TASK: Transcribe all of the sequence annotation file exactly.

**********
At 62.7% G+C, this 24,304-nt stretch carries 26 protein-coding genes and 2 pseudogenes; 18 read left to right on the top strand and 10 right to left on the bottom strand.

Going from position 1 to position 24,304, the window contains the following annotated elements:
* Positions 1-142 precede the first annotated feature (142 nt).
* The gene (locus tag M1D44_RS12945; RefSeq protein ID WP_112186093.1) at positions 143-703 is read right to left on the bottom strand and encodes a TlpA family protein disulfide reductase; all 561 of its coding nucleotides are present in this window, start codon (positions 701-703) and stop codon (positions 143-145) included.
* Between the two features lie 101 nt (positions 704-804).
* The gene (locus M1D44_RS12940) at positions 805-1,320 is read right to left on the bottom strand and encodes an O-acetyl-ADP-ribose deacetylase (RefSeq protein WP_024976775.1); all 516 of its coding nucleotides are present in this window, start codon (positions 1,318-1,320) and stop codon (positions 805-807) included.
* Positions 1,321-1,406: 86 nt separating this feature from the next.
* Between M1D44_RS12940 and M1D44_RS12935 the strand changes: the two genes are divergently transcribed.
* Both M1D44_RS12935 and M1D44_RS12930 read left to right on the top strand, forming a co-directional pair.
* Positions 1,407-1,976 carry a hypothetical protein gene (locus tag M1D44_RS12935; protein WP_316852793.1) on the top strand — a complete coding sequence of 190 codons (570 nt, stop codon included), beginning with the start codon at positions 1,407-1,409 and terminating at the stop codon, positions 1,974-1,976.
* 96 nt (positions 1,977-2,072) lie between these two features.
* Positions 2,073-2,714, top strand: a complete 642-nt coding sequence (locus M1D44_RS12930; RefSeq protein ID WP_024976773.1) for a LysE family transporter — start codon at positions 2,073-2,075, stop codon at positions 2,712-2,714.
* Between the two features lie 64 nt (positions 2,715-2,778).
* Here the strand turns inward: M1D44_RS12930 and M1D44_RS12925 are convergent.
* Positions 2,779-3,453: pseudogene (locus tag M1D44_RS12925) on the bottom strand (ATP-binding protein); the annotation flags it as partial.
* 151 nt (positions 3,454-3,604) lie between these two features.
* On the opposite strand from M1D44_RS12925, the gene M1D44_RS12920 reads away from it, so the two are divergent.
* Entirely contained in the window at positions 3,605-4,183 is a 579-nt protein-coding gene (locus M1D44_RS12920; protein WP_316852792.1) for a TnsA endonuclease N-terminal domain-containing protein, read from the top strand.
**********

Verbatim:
At 62.7% G+C, this 24,304-nt stretch carries 26 protein-coding genes and 2 pseudogenes; 18 read left to right on the top strand and 10 right to left on the bottom strand.

Going from position 1 to position 24,304, the window contains the following annotated elements:
* Positions 1-142 precede the first annotated feature (142 nt).
* The gene (locus tag M1D44_RS12945; RefSeq protein ID WP_112186093.1) at positions 143-703 is read right to left on the bottom strand and encodes a TlpA family protein disulfide reductase; all 561 of its coding nucleotides are present in this window, start codon (positions 701-703) and stop codon (positions 143-145) included.
* Between the two features lie 101 nt (positions 704-804).
* The gene (locus M1D44_RS12940) at positions 805-1,320 is read right to left on the bottom strand and encodes an O-acetyl-ADP-ribose deacetylase (RefSeq protein WP_024976775.1); all 516 of its coding nucleotides are present in this window, start codon (positions 1,318-1,320) and stop codon (positions 805-807) included.
* Positions 1,321-1,406: 86 nt separating this feature from the next.
* Between M1D44_RS12940 and M1D44_RS12935 the strand changes: the two genes are divergently transcribed.
* Both M1D44_RS12935 and M1D44_RS12930 read left to right on the top strand, forming a co-directional pair.
* Positions 1,407-1,976 carry a hypothetical protein gene (locus tag M1D44_RS12935; protein WP_316852793.1) on the top strand — a complete coding sequence of 190 codons (570 nt, stop codon included), beginning with the start codon at positions 1,407-1,409 and terminating at the stop codon, positions 1,974-1,976.
* 96 nt (positions 1,977-2,072) lie between these two features.
* Positions 2,073-2,714, top strand: a complete 642-nt coding sequence (locus M1D44_RS12930; RefSeq protein ID WP_024976773.1) for a LysE family transporter — start codon at positions 2,073-2,075, stop codon at positions 2,712-2,714.
* Between the two features lie 64 nt (positions 2,715-2,778).
* Here the strand turns inward: M1D44_RS12930 and M1D44_RS12925 are convergent.
* Positions 2,779-3,453: pseudogene (locus tag M1D44_RS12925) on the bottom strand (ATP-binding protein); the annotation flags it as partial.
* 151 nt (positions 3,454-3,604) lie between these two features.
* On the opposite strand from M1D44_RS12925, the gene M1D44_RS12920 reads away from it, so the two are divergent.
* Entirely contained in the window at positions 3,605-4,183 is a 579-nt protein-coding gene (locus M1D44_RS12920; protein WP_316852792.1) for a TnsA endonuclease N-terminal domain-containing protein, read from the top strand.